Shabaash Mithu by director Shrijit Mukherjee isn’t a chest-thumping victory of a sport but another conspicuously harsh reality of women and their rights.

A story of some aspiring Indian women cricketers begins on a dominant note that women are meant to be the nurturers while the men become providers always. The film is the story of Indian cricketer Mithali Dorai Raj who being in a conservative Tamil Brahmin household in Hyderabad was bred into believing that girls should dance, appear pretty, get married, procreate and take care of the family. Little Mithu is torn between her hidden aspirations (which are soon fanned by her childhood friend and the extremely feisty, Noorie) and the need to be right in front of her family. Her grandmother is seen to support her brother while constantly admonishing her. Mithu’s mother feels that everything around her is perhaps wrong but doesn’t voice out. The surprise however here is her father Dorai Raj and her coach Sampath who feel that nothing is gender centric and that everyone has the right to choose their paths no matter what.

Shabaash Mithu stands out not because the women bring home the World Cup but because they win everyday struggles which for the opposite gender might be issues that are insignificant: from lack of opportunities, fancy paychecks, unavailability of coaches to even having a mere jersey of their own is a struggle for these women who are out there to fight the world and survive too!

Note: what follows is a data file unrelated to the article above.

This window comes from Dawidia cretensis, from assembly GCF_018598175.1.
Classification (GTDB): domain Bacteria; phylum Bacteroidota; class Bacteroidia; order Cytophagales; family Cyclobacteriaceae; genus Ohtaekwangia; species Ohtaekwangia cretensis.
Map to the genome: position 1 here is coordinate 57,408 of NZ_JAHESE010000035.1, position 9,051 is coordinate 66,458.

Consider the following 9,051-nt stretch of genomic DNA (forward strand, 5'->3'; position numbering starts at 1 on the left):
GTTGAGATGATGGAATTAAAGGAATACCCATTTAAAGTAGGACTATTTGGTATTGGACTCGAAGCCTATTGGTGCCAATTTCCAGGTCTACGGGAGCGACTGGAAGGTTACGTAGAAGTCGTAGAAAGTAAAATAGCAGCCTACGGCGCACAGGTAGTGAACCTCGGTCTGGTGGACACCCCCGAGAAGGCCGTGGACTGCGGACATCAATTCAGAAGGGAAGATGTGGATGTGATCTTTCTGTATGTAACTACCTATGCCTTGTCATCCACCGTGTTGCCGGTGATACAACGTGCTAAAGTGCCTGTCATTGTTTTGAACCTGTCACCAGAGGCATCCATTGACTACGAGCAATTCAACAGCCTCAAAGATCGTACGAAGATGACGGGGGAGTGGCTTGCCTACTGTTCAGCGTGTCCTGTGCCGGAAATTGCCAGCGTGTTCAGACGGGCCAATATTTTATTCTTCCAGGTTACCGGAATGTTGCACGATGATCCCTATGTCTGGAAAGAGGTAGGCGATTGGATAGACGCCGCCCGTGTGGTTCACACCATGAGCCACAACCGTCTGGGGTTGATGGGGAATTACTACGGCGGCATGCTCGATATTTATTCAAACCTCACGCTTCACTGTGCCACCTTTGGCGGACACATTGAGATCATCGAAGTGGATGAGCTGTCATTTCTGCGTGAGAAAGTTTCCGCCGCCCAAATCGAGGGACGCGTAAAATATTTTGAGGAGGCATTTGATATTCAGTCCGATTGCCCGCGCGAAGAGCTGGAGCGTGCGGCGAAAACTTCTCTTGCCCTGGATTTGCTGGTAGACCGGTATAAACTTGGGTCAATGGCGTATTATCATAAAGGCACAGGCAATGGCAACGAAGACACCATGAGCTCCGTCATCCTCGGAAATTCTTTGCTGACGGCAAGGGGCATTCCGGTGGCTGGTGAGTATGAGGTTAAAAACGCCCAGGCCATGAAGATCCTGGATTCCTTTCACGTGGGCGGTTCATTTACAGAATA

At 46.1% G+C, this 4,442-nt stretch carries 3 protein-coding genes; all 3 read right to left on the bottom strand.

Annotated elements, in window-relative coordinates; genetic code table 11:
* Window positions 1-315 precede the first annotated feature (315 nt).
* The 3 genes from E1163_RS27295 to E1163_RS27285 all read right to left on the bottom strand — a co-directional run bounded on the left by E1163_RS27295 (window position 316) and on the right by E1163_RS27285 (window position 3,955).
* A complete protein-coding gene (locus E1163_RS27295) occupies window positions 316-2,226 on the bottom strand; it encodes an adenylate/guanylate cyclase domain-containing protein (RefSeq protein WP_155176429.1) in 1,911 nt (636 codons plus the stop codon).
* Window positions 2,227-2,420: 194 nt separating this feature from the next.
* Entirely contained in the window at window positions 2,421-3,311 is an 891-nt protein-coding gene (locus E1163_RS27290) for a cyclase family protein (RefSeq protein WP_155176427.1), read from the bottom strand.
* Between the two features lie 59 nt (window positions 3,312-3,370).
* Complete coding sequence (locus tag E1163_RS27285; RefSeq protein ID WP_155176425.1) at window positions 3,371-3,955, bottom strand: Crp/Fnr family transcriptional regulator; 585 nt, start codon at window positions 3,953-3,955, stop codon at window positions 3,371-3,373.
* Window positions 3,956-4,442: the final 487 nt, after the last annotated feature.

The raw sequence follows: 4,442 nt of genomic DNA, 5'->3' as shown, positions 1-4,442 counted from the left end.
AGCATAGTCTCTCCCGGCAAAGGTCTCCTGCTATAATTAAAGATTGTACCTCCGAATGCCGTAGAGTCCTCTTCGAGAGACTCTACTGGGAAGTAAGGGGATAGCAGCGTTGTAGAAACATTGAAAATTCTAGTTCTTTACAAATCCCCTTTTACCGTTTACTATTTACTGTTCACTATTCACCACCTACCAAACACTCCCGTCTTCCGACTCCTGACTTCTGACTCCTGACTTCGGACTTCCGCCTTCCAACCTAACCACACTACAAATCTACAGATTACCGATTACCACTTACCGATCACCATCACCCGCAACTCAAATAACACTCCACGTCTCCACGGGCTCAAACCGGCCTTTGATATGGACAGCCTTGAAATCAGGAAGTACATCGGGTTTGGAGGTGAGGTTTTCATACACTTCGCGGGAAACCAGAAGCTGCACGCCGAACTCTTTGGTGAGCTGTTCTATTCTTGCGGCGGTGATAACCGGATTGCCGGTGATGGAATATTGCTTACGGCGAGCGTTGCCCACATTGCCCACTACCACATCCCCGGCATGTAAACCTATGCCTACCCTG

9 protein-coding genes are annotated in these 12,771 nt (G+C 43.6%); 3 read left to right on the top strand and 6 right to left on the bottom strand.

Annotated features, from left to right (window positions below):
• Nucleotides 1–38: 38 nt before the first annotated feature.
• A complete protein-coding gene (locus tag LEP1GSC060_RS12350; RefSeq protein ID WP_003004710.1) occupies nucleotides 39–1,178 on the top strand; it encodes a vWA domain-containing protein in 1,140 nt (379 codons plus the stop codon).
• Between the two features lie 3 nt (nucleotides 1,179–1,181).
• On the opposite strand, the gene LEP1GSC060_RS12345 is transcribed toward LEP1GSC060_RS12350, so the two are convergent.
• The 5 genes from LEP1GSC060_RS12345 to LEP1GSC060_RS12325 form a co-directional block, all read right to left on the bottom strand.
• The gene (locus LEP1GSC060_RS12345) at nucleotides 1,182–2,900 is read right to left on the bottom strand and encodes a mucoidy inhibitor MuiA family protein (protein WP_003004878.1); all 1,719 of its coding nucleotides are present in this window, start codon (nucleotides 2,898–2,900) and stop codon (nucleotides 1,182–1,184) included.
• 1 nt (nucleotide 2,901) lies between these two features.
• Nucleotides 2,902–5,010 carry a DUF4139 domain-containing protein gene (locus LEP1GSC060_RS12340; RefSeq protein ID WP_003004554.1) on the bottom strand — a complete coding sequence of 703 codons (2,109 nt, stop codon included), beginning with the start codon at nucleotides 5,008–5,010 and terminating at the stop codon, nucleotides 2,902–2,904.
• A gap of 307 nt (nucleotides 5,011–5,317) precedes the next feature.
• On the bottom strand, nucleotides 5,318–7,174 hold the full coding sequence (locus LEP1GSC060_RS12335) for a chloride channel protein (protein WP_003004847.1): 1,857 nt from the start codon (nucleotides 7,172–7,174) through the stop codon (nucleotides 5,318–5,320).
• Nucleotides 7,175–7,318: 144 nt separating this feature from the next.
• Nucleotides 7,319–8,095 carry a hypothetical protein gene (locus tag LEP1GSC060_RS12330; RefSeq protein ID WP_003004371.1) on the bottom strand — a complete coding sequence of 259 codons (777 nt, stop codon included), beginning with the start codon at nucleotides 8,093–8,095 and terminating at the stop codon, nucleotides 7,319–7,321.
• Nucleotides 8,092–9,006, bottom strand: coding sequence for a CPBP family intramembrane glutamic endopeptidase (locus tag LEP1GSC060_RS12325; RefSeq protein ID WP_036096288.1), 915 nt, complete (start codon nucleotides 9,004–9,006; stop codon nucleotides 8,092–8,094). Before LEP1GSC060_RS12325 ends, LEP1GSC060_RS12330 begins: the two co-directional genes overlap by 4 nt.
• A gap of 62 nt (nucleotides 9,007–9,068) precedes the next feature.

The film also highlights how women empower one another even when life constantly throws curve balls at them. Noorie fails to talk to her own father about her passion for cricket but that does not stop her from inspiring Mithu to follow her dreams. She is a rock that Mithu can rely on whenever in doubt.

Shabaash Mithu also touches upon issues like privilege and bullying without being preachy. Mithali Raj apparently has to fight lesser odds than her team members who resort to bullying to camouflage their pain and low self-esteem. However, Mithu stands for all and christens them “Women in blue” as opposed to the perennially privileged and celebrated “Men in blue”.

The heart-wrenching scene where four National level players are bound to urinate behind bushes on the road is satirical and evident as to how women’s safety is a farce and women’s empowerment nothing but a mirage. The female players urinating in front of a billboard with the glorious “Men in blue” speaks a lot about sexism and misogyny that every nook and corner of our country breathes into.

In the end the “Women in blue” might not have won the World Cup but they do win millions of hearts when upon their return to India they are hailed by a huge team of spectators. However the fact that Mithu’s own brother and grandmother fail to show their happiness and acceptance till the end credits is a proof that no matter what women achieve whether at home or in the society it’s quite less distinguishable as compared to their male counterparts.

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